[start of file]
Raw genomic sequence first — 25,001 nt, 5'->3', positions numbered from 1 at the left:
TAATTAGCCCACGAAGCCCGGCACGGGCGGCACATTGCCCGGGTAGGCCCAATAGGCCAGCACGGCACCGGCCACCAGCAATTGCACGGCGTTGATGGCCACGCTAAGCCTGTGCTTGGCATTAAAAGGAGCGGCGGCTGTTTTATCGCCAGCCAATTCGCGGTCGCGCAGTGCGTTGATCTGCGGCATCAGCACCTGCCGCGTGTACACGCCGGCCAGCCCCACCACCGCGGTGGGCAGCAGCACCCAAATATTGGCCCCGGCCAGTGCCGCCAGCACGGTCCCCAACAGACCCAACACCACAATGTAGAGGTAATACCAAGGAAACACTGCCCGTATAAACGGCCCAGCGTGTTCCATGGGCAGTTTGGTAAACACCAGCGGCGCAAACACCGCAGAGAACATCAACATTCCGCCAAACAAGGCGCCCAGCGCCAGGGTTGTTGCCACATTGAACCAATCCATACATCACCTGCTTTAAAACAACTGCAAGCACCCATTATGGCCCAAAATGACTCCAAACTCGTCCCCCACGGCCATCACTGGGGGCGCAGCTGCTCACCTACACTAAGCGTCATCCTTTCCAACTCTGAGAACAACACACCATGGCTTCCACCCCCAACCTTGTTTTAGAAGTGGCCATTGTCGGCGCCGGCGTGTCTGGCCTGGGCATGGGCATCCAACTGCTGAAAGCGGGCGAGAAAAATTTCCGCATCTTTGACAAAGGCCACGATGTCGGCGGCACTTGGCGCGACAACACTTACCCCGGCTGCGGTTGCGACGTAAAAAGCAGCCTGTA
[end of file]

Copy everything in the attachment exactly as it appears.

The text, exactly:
Raw genomic sequence first — 25,001 nt, 5'->3', positions numbered from 1 at the left:
TAATTAGCCCACGAAGCCCGGCACGGGCGGCACATTGCCCGGGTAGGCCCAATAGGCCAGCACGGCACCGGCCACCAGCAATTGCACGGCGTTGATGGCCACGCTAAGCCTGTGCTTGGCATTAAAAGGAGCGGCGGCTGTTTTATCGCCAGCCAATTCGCGGTCGCGCAGTGCGTTGATCTGCGGCATCAGCACCTGCCGCGTGTACACGCCGGCCAGCCCCACCACCGCGGTGGGCAGCAGCACCCAAATATTGGCCCCGGCCAGTGCCGCCAGCACGGTCCCCAACAGACCCAACACCACAATGTAGAGGTAATACCAAGGAAACACTGCCCGTATAAACGGCCCAGCGTGTTCCATGGGCAGTTTGGTAAACACCAGCGGCGCAAACACCGCAGAGAACATCAACATTCCGCCAAACAAGGCGCCCAGCGCCAGGGTTGTTGCCACATTGAACCAATCCATACATCACCTGCTTTAAAACAACTGCAAGCACCCATTATGGCCCAAAATGACTCCAAACTCGTCCCCCACGGCCATCACTGGGGGCGCAGCTGCTCACCTACACTAAGCGTCATCCTTTCCAACTCTGAGAACAACACACCATGGCTTCCACCCCCAACCTTGTTTTAGAAGTGGCCATTGTCGGCGCCGGCGTGTCTGGCCTGGGCATGGGCATCCAACTGCTGAAAGCGGGCGAGAAAAATTTCCGCATCTTTGACAAAGGCCACGATGTCGGCGGCACTTGGCGCGACAACACTTACCCCGGCTGCGGTTGCGACGTAAAAAGCAGCCTGTA